1. Greetings, Shimon,
      It is true that respect has left the halls of learning here. In fact, I see disrespect everywhere I look. It is painfully obvious to me since I am a fan of old movies, where even the bad guys seem to have a line they won’t cross! You are right about the crisis. Parents, teachers, and school administrators don’t trust each other. More and more of the parents I know are deciding to homeschool their kids. Somehow a healing and constructive dialogue is going to have to be started.
      As for my wonderful daughter, I feel so blessed to have her! Help from Heaven…

  4. Great piece! I’ve been covering a lot of education issues lately for the weekly I write for and this is so relevant. Fortunately, some educators are starting to realize the old traditional education system of duality is not a good one for today’s kids. By the way, my son was also a preemie. Not as early as yours’, but I can related to how scary it is. He’s 30 now and doing fine.

    1. It is really great to hear that educators are beginning to see that some things need to change. I’m so delighted to hear that your son is 30 and doing great. Isn’t it a relief when you can look at them and not be holding your breath! whew…. then you can get down to the business of enjoying them!

  5. That’s so sad that your daughter had such a rough time at school. Anything about learning and brain function really interests me! Based on your description, this isn’t something we get too old for, so I hope you guys will try out some of the exercises. I could use that myself and I wonder if any of it helps with memory?

  6. Thank you so much for sharing this, Melissa! Your precious daughter should never have had such an awful educational experience in a system that should be designed to protect and nurture her. How lucky she is to have been blessed with a loving mother like yourself. My sister-in-law’s first child was born at just 6 months gestation too and he has had a number of issues at school (mostly, according to my SIL, the teachers who are overworked, underpaid and impatient with her son) Just this year he was finally diagnosed with autism (high functioning) and it has brought a new clarity, and (thankfully) a whole new group of educators and health care providers forward that have helped immensely. We expect that next year, with their help, he will be able to enter the traditional system again, successfully. My sister in law found blog posts and the personal sharing of people like you so very very helpful and comforting when she felt so alone and helpless. Thank you for posting, and cheers to you and your lovely daughter. xo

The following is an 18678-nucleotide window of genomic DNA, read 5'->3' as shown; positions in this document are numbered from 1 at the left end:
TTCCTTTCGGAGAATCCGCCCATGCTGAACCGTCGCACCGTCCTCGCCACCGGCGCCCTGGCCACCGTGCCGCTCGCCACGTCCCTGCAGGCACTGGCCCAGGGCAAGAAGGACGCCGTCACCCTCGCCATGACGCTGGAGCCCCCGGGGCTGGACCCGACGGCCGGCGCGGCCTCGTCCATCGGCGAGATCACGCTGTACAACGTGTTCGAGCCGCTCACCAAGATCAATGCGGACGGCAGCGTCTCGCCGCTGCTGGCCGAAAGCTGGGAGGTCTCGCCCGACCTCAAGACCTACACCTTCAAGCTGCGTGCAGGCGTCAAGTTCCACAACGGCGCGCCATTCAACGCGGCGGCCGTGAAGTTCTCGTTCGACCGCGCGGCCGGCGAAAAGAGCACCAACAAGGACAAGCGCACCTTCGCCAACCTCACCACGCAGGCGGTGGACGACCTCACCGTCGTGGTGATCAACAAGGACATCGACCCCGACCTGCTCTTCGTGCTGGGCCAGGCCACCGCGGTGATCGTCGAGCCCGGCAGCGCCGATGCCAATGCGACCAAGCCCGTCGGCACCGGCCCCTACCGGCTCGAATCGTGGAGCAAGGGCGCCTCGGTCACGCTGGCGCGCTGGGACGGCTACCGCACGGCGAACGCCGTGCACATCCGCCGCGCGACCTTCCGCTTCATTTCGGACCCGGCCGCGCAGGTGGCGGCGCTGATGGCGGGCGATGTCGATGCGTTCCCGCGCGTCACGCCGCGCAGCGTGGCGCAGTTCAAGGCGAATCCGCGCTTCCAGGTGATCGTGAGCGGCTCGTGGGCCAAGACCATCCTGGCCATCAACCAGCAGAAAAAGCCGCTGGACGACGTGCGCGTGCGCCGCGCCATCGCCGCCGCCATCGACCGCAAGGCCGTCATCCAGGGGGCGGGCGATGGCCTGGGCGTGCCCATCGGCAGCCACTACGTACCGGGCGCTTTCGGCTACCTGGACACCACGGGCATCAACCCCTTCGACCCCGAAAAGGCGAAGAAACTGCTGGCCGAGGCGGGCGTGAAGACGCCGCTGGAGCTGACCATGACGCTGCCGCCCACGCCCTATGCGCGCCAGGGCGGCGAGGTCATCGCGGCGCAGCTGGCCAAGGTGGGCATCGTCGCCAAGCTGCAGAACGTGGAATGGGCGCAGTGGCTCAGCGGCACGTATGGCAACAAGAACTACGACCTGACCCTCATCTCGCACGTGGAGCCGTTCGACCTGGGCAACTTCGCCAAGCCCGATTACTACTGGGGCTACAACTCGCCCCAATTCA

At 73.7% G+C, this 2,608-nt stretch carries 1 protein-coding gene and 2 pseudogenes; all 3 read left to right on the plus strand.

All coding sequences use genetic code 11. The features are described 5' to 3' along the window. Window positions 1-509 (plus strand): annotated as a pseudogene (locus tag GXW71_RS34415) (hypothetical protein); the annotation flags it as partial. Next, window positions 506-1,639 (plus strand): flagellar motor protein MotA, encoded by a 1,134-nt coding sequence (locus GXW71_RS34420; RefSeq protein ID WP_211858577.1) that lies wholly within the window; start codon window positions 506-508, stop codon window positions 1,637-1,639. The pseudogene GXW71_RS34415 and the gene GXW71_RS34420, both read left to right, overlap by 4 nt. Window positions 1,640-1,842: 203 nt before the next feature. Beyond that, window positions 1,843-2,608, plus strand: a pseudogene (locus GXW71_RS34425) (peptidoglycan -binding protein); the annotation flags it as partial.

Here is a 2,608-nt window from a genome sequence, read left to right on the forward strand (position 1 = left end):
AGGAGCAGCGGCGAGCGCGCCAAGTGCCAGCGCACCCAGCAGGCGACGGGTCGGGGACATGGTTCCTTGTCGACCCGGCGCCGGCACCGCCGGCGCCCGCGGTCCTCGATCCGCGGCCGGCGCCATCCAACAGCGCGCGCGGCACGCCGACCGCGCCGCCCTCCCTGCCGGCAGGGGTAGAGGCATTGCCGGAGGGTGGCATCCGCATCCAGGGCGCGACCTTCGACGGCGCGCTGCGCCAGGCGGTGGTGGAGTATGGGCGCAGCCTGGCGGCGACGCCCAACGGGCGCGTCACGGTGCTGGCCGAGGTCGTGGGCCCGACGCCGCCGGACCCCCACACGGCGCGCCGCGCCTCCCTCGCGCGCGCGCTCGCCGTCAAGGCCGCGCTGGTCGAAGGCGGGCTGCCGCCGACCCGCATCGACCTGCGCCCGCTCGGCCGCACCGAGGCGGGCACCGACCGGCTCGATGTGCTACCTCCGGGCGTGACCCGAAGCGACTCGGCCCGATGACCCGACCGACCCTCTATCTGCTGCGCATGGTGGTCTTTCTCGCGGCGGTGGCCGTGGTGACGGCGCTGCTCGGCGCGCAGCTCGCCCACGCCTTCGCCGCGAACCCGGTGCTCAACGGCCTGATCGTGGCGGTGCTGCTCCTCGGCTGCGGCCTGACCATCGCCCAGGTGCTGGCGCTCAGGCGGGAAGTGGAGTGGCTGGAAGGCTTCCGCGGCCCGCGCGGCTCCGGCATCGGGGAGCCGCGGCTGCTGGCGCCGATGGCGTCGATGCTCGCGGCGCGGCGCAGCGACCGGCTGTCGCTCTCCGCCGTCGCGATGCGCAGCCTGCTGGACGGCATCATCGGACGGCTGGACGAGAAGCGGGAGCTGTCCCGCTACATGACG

7. I appreciate the post and your paintings. As a mother of an ADD child, a teacher and a therapist, I was in the unfortunate position of seeing our education system up close. There were some great teachers, whose greatness was not necessarily in teaching methods, but in making my son feel that he was loved. Many others were just burnt out. I don’t blame them, the system is so flawed that, at least here, in Los Angeles, teachers are afraid to discipline because of law suits. However, this is only one reason the school system is so bad.

    I know about brain research but the book you mentioned was not on my list. Will buy it today!

    1. Oh, I agree~ there are so many problems intertwined in our schools it will be hard to sort them out. I hope the book is useful to you! My hope is that this new information will give our burned out teachers some hope, not to mention all of our students, like your’s and mine, who are struggling. Maybe one by one our schools will come on board with this and some of the problems will ease.

      I’m so glad you visited, because now I’ve found your site. You have a great way of writing about politics~ informed and witty.

  8. I really get made when I hear about the school system that takes so lightly on problems like ADD. The research of Barbara Arrowsmith-Young seems very interesting. Thanks for sharing. And by the way the picture brings me in such a happy mood – quite contrary to the story you told.

  9. Hi Melissa, I was interested to read your thoughts on the Arrowsmith program. Did your daughter end up participating in the training and if so, was it of benefit?

      1. yes, we have been shortlisted for a program with our daughter and are looking for people who may have been involved to find out about its success -it seems controversial